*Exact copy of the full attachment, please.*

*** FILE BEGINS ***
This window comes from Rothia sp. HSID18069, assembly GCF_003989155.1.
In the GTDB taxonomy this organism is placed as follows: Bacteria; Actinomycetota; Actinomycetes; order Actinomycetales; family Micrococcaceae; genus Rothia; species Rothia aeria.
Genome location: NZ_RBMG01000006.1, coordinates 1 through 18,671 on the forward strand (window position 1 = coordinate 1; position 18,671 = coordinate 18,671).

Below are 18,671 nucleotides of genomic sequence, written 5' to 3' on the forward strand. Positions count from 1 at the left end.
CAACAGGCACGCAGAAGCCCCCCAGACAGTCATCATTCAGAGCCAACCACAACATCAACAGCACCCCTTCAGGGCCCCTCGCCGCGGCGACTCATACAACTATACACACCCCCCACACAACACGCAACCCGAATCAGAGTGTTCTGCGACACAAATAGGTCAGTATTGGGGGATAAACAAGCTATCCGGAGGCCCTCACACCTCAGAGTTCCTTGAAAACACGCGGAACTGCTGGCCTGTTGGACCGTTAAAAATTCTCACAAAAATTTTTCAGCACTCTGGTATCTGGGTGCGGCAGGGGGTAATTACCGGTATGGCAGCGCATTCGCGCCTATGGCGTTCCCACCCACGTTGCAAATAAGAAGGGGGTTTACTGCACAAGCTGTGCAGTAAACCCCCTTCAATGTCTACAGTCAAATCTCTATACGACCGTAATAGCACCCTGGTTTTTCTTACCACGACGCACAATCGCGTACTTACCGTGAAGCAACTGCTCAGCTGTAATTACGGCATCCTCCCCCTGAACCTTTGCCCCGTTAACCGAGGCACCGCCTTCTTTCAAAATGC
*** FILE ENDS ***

This window comes from Rothia sp. HSID18069, assembly GCF_003989155.1.
In the GTDB taxonomy this organism is placed as follows: Bacteria; Actinomycetota; Actinomycetes; order Actinomycetales; family Micrococcaceae; genus Rothia; species Rothia aeria.
Genome location: NZ_RBMG01000006.1, coordinates 1 through 18,671 on the forward strand (window position 1 = coordinate 1; position 18,671 = coordinate 18,671).

Below are 18,671 nucleotides of genomic sequence, written 5' to 3' on the forward strand. Positions count from 1 at the left end.
CAACAGGCACGCAGAAGCCCCCCAGACAGTCATCATTCAGAGCCAACCACAACATCAACAGCACCCCTTCAGGGCCCCTCGCCGCGGCGACTCATACAACTATACACACCCCCCACACAACACGCAACCCGAATCAGAGTGTTCTGCGACACAAATAGGTCAGTATTGGGGGATAAACAAGCTATCCGGAGGCCCTCACACCTCAGAGTTCCTTGAAAACACGCGGAACTGCTGGCCTGTTGGACCGTTAAAAATTCTCACAAAAATTTTTCAGCACTCTGGTATCTGGGTGCGGCAGGGGGTAATTACCGGTATGGCAGCGCATTCGCGCCTATGGCGTTCCCACCCACGTTGCAAATAAGAAGGGGGTTTACTGCACAAGCTGTGCAGTAAACCCCCTTCAATGTCTACAGTCAAATCTCTATACGACCGTAATAGCACCCTGGTTTTTCTTACCACGACGCACAATCGCGTACTTACCGTGAAGCAACTGCTCAGCTGTAATTACGGCATCCTCCCCCTGAACCTTTGCCCCGTTAACCGAGGCACCGCCTTCTTTCAAAATGC